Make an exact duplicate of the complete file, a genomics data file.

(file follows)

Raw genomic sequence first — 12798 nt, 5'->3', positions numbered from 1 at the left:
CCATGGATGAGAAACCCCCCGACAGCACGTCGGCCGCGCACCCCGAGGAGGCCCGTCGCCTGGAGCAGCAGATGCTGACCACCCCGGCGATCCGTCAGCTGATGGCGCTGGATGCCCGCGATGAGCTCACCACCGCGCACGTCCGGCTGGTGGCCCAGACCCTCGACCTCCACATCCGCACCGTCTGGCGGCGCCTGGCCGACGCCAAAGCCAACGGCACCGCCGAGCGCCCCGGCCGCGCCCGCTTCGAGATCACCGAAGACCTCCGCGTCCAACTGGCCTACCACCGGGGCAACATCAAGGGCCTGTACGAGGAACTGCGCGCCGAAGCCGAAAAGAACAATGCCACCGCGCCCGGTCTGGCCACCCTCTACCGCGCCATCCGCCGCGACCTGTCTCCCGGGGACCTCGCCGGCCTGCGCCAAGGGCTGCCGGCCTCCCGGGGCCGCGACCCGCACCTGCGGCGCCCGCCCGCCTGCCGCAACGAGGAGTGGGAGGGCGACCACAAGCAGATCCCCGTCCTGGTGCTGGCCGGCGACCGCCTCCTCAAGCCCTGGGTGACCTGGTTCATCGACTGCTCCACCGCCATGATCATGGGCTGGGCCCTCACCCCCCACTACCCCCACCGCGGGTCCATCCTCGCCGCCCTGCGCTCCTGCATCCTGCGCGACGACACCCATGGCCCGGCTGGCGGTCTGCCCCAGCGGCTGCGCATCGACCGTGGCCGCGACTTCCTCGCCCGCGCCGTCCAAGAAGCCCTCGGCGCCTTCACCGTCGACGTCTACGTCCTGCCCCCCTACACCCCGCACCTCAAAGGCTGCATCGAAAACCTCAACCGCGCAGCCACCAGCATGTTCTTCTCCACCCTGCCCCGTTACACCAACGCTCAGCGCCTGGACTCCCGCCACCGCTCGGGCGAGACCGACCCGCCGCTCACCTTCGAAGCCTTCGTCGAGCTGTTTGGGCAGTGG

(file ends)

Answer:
Raw genomic sequence first — 12798 nt, 5'->3', positions numbered from 1 at the left:
CCATGGATGAGAAACCCCCCGACAGCACGTCGGCCGCGCACCCCGAGGAGGCCCGTCGCCTGGAGCAGCAGATGCTGACCACCCCGGCGATCCGTCAGCTGATGGCGCTGGATGCCCGCGATGAGCTCACCACCGCGCACGTCCGGCTGGTGGCCCAGACCCTCGACCTCCACATCCGCACCGTCTGGCGGCGCCTGGCCGACGCCAAAGCCAACGGCACCGCCGAGCGCCCCGGCCGCGCCCGCTTCGAGATCACCGAAGACCTCCGCGTCCAACTGGCCTACCACCGGGGCAACATCAAGGGCCTGTACGAGGAACTGCGCGCCGAAGCCGAAAAGAACAATGCCACCGCGCCCGGTCTGGCCACCCTCTACCGCGCCATCCGCCGCGACCTGTCTCCCGGGGACCTCGCCGGCCTGCGCCAAGGGCTGCCGGCCTCCCGGGGCCGCGACCCGCACCTGCGGCGCCCGCCCGCCTGCCGCAACGAGGAGTGGGAGGGCGACCACAAGCAGATCCCCGTCCTGGTGCTGGCCGGCGACCGCCTCCTCAAGCCCTGGGTGACCTGGTTCATCGACTGCTCCACCGCCATGATCATGGGCTGGGCCCTCACCCCCCACTACCCCCACCGCGGGTCCATCCTCGCCGCCCTGCGCTCCTGCATCCTGCGCGACGACACCCATGGCCCGGCTGGCGGTCTGCCCCAGCGGCTGCGCATCGACCGTGGCCGCGACTTCCTCGCCCGCGCCGTCCAAGAAGCCCTCGGCGCCTTCACCGTCGACGTCTACGTCCTGCCCCCCTACACCCCGCACCTCAAAGGCTGCATCGAAAACCTCAACCGCGCAGCCACCAGCATGTTCTTCTCCACCCTGCCCCGTTACACCAACGCTCAGCGCCTGGACTCCCGCCACCGCTCGGGCGAGACCGACCCGCCGCTCACCTTCGAAGCCTTCGTCGAGCTGTTTGGGCAGTGG